Delegation makes final pitch before heading home

Trip deemed success for contacts, connections

Mayor Mike Bell Bell and Anke von Wittke-Grothenn, who helped foster Toledo's sister-city relationship with Delmenhorst,  view a historic marker.
Mayor Mike Bell Bell and Anke von Wittke-Grothenn, who helped foster Toledo's sister-city relationship with Delmenhorst, view a historic marker.

DELMENHORST, Germany — Just before leaving for home, Toledo Mayor Mike Bell said his five-day trip to Germany was a success because of the connections his team had made.

“We’re here because we want to establish international relations with the city of Toledo and the city of Delmenhorst,” Mr. Bell said. “We realize the world has become extremely small and in order to be competitive, we have to reach out, not only to people in our region, but the whole world.”

Mr. Bell said the bottom line for him and Delmenhorst Mayor Patrick de La Lanne is to improve the quality of life for residents.

“It is very complicated around the whole world to address some of the quality of life issues without making collaborations,” he said. “So that is why we are here and we need to be able to work together to address these issues and there are things we can do for the city of Delmenhorst and it's possible for companies to reach across and do business in the city of Toledo.”

Mayor Bell traveled home Monday after visiting Delmenhorst and a trade show in Hanover. He said he plans to be at work today.

Before leaving Germany, Mr. Bell and his team made one last pitch for Toledo and said their farewells to new German friends and potential investors.

Arne Tscherwitschke, a partner of the firm Clostermann & Jasper, which does tax consulting and accounting, had never heard of Toledo until Monday.

“It was really interesting and I am very impressed with the deep relationship between the cities and the deep foundation,” Mr. Tscherwitschke said. “Especially when you are doing business internationally, you must have trust.”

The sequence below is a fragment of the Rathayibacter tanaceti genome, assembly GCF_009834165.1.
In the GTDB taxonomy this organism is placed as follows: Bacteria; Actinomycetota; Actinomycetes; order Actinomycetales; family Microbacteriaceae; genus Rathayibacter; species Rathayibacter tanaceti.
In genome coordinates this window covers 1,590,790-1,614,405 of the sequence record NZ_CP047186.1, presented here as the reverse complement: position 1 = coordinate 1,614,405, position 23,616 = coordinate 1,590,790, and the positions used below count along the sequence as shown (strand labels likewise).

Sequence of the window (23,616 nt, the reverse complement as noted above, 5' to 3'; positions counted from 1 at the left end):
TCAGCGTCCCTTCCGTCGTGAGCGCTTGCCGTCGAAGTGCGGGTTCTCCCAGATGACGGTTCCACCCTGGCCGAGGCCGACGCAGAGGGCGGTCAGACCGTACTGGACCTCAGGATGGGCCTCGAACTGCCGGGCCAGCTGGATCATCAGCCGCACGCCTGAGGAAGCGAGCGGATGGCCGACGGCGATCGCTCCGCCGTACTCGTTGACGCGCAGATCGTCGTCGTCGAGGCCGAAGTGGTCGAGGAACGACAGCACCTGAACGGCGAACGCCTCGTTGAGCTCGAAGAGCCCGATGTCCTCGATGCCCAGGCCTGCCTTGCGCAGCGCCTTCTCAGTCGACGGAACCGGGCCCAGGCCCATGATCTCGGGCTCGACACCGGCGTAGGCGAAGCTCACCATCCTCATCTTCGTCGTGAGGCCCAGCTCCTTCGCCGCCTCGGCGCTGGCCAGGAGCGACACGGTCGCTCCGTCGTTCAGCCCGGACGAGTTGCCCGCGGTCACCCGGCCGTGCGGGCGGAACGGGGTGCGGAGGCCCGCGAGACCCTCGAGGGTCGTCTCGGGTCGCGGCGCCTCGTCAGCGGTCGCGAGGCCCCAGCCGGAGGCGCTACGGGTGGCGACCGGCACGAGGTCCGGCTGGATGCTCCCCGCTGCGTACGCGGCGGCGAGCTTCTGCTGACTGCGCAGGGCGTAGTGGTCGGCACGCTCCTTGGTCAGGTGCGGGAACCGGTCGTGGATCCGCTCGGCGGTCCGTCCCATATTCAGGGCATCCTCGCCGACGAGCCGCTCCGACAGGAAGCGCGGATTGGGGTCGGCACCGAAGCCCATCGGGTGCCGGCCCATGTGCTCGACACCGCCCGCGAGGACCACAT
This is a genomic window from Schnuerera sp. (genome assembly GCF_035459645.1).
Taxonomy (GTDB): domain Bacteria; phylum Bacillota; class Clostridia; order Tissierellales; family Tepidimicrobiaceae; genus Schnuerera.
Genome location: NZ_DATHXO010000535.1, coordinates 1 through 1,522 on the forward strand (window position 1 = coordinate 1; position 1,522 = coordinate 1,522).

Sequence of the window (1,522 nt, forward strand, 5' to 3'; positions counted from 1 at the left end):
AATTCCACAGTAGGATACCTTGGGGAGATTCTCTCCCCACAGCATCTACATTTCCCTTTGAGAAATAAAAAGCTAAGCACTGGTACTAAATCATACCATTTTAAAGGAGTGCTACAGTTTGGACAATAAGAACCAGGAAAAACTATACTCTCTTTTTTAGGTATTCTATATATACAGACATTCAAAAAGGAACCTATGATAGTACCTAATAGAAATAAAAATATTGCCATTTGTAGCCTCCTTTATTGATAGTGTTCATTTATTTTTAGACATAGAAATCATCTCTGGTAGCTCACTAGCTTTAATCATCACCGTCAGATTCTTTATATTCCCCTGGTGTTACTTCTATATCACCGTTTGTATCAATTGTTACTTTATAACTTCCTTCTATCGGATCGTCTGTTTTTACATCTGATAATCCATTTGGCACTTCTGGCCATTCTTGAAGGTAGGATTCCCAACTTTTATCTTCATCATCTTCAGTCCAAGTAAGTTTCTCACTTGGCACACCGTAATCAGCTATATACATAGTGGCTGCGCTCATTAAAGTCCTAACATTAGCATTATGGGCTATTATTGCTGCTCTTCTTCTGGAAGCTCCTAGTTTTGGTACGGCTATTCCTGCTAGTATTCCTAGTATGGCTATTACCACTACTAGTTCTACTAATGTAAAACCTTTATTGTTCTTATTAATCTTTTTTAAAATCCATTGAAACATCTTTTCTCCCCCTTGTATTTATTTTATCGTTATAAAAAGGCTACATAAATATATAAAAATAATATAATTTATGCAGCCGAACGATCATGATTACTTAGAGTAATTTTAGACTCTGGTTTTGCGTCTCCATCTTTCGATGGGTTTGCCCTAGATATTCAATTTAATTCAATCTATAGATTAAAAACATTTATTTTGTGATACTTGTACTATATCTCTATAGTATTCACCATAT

After hearing a presentation on Toledo by Paul Zito, vice president for international development of the Regional Growth Partnership, Mr. Tscherwitschke said the two cities seemed very similar.

“Toledo is larger than Delmenhorst but we are a part of Bremen, Germany, which is much larger, and the automotive industry and suppliers are all very important here,” he said.

Mr. Zito, who speaks fluent German, pitched Toledo as a great place to do business for a small gathering of businessmen in Delmenhorst's city hall.

He listed some of the city's major employers, including Fiat SpA, the Italian car maker that controls Chrysler Group LLC; Dana Holding Corp.; Johnson Controls, and others. He also boasted about Toledo's logistical location near the intersection of I-75 and I-80 and its connection to high-tech industries like solar and other renewable energies.

“Crossroads of America” in English was peppered throughout his brief speech that was otherwise in German.

He also listed some of the amenities in Toledo like the Toledo Zoo, the Toledo Museum, and Fifth Third Field.

Many people speak English in Delmenhorst and other German cities, but speaking German is an advantage, Mr. Zito said.

Mr. de La Lanne, the Delmenhorst mayor who was born in San Francisco and speaks fluent English, quipped that he would like to run his administration similar to Mr. Bell's.

“We got into a very, very interesting discussion comparing the social issues,” Mr. de La Lanne said. “Mike has told me his budget is balanced and I would like to do that as well, if I have the money.”

City Finance Director Patrick McLean, who also speaks German, but not fluently, said the trip was a huge success.

“We put Toledo on the map in places we were not before,” Mr. McLean said.

While Toledo and Delmenhorst have some similarities, the political structures are different. For example, Toledo has 12 councilmen for its 287,000 people while Delmenhorst has 43 councilmen for its 77,000 people.

Contact Ignazio Messina at: or 419-724-6171.